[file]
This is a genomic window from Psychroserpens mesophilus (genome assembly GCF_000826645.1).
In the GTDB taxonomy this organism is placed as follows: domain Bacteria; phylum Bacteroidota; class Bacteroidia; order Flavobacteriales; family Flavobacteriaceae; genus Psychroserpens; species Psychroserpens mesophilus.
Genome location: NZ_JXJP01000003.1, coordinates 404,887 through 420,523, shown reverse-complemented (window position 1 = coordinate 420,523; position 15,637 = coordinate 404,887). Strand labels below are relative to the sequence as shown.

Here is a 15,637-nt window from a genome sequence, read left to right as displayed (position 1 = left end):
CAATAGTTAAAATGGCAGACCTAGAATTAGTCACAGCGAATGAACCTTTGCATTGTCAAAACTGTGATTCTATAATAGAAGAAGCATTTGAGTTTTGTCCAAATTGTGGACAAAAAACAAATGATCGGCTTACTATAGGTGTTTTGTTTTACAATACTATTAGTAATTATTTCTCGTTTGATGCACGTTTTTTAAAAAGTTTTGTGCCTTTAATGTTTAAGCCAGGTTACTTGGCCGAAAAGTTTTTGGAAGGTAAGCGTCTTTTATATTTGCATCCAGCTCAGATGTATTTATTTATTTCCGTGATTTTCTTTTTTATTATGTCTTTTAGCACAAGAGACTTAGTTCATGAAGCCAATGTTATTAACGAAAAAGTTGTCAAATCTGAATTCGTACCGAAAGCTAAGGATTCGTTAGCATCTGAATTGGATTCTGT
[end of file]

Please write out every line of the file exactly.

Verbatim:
This is a genomic window from Psychroserpens mesophilus (genome assembly GCF_000826645.1).
In the GTDB taxonomy this organism is placed as follows: domain Bacteria; phylum Bacteroidota; class Bacteroidia; order Flavobacteriales; family Flavobacteriaceae; genus Psychroserpens; species Psychroserpens mesophilus.
Genome location: NZ_JXJP01000003.1, coordinates 404,887 through 420,523, shown reverse-complemented (window position 1 = coordinate 420,523; position 15,637 = coordinate 404,887). Strand labels below are relative to the sequence as shown.

Here is a 15,637-nt window from a genome sequence, read left to right as displayed (position 1 = left end):
CAATAGTTAAAATGGCAGACCTAGAATTAGTCACAGCGAATGAACCTTTGCATTGTCAAAACTGTGATTCTATAATAGAAGAAGCATTTGAGTTTTGTCCAAATTGTGGACAAAAAACAAATGATCGGCTTACTATAGGTGTTTTGTTTTACAATACTATTAGTAATTATTTCTCGTTTGATGCACGTTTTTTAAAAAGTTTTGTGCCTTTAATGTTTAAGCCAGGTTACTTGGCCGAAAAGTTTTTGGAAGGTAAGCGTCTTTTATATTTGCATCCAGCTCAGATGTATTTATTTATTTCCGTGATTTTCTTTTTTATTATGTCTTTTAGCACAAGAGACTTAGTTCATGAAGCCAATGTTATTAACGAAAAAGTTGTCAAATCTGAATTCGTACCGAAAGCTAAGGATTCGTTAGCATCTGAATTGGATTCTGT